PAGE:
____
 
On a fine afternoon in mid-May, the Vermontilator, generation 3.0, stands, gleaming, on black cloth, surrounded by machine tools and drill presses, in the IMF Lab. Wearing homemade masks, Jake Kittell and Carl Silver unscrew the sheet metal top, calibrate the custom regulator inside that will protect patients against excess pressure, check the eight LED alarm lights, twist a knob to select a breath period of 4.4 seconds—and then they turn it on. A mesmerizing long hiss and short puff—hiss and puff, hiss and puff—comes out of the metal box and hoses as a nearby mechanical test lung rises and falls. Five nearly assembled copies of the ventilator stand on a workbench nearby, getting ready to be sent out to doctors and other lung specialists at the UVM Medical Center for pre-clinical testing.

A lot happened in two months.

two engineers in the IMF lab working on the vermontilator.

Lab engineers Carl Silver and Jake Kittell.

Once Jake Kittell, Carl Silver, and Jason Bates realized that their late-night thoughts and pencil sketches had practical legs, they’ve been running nearly non-stop. Mike Lane, the director of the IMF Labs, immediately saw the Vermontilator’s potential to save lives, and put Kittell and Silver to work on the project full time. Then he began making connections with people in Vermont’s manufacturing community who might help. With the state under a stay-at-home order, much of the work was planned on a near-daily video meeting—Kittell updating designs and testing parts from his machine shop at home, while Silver built prototypes in the IMF Labs on campus.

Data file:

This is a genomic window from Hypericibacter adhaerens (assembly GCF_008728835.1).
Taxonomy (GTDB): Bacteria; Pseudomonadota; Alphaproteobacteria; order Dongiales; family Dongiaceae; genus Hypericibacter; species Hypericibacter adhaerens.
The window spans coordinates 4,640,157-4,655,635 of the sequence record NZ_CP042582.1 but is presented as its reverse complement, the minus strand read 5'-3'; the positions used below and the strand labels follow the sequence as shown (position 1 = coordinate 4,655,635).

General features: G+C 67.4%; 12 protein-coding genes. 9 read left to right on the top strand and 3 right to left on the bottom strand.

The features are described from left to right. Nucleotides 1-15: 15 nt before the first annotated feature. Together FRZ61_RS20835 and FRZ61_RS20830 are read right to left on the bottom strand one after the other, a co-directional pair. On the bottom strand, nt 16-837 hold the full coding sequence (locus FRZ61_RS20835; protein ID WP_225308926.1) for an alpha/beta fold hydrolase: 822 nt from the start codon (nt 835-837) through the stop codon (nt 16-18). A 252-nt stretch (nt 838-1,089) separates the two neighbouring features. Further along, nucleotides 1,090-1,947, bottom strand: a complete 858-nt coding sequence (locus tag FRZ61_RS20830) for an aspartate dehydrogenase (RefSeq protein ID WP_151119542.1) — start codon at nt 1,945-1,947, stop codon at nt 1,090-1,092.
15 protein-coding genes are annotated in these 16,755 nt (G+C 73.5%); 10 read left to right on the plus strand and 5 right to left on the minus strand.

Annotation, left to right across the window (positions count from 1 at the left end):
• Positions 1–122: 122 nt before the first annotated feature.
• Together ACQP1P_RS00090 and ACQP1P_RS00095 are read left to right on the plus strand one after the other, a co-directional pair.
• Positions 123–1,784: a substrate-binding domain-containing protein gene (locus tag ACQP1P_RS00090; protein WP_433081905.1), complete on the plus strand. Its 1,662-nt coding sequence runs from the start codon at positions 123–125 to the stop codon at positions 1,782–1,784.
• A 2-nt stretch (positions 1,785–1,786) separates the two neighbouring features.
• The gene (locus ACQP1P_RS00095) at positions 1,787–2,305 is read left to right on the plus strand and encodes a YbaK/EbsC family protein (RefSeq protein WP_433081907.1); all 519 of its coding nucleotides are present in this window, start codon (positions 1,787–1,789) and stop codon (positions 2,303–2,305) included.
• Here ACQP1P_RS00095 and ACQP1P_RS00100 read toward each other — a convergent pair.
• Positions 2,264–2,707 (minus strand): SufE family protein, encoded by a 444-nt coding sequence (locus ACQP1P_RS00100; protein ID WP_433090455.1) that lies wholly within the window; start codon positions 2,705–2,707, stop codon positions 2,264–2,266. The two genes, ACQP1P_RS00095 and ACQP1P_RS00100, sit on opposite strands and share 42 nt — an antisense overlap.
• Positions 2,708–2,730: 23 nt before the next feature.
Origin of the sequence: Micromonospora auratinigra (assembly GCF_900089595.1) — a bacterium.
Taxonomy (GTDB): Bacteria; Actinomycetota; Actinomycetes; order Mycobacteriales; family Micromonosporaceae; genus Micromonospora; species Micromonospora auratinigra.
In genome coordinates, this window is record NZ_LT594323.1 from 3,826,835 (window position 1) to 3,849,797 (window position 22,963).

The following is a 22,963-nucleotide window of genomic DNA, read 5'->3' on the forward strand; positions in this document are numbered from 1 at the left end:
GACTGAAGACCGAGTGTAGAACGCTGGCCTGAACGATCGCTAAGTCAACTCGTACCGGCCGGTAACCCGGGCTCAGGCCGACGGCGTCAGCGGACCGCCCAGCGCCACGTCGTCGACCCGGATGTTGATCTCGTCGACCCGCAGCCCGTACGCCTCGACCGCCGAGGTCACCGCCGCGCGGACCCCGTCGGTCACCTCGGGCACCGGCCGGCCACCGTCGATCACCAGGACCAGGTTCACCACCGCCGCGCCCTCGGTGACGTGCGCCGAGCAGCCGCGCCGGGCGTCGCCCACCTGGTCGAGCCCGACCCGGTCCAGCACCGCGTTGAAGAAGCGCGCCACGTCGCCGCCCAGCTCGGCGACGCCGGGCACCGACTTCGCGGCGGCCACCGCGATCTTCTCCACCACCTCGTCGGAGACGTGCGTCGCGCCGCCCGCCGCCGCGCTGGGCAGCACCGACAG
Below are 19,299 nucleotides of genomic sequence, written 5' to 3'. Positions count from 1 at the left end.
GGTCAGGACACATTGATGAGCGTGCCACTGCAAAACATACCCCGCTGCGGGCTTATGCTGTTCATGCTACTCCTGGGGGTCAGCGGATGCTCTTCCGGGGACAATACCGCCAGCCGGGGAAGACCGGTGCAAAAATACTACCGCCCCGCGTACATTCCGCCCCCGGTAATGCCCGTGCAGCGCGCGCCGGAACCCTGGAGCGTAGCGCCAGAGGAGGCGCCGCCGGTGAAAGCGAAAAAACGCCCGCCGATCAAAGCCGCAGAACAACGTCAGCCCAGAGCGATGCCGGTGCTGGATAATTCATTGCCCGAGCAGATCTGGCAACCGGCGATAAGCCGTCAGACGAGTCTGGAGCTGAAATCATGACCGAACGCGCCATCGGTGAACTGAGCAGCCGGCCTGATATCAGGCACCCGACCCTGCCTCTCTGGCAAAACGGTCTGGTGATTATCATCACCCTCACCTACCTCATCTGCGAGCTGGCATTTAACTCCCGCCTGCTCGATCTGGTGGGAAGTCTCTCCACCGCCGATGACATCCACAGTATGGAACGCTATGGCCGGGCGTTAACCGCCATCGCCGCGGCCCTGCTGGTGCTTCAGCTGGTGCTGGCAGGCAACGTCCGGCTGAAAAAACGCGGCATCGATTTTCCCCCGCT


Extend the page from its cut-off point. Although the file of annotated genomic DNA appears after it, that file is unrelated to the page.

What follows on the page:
Bates consulted with Anne Dixon, Josh Farkas, and other critical care and pulmonary doctors—as well as respiratory therapist Emily Parent—in the medical center. He also recruited Guy Kennedy, a skilled IMF engineer in UVM’s Department of Molecular Physiology and Biophysics, to join the team. From Williston, Tim King ’76, a consulting engineer and expert on process management, jumped in to help develop an application to the FDA for emergency use approval. Corine Farewell, Kerry Swift, and others in the UVM Innovations office, joined the team to help file patents, and plan for licensing and commercialization. They quickly engaged the Vermont Manufacturing Extension Center that, in turn, recruited a team of Vermont manufacturers—Kalow Technologies in Clarendon, Preci Manufacturing in Winooski, Dessureau Machines in Barre, GW Plastics in Royalton, and Ivek Corporation in North Springfield—to contribute expertise, build custom parts, and plan for production. Negotiations are now underway to take the Vermontilator to market once final FDA emergency use approval is secured—twenty at first, then hundreds, though “eventually, tens of thousands could be needed,” says Kittell.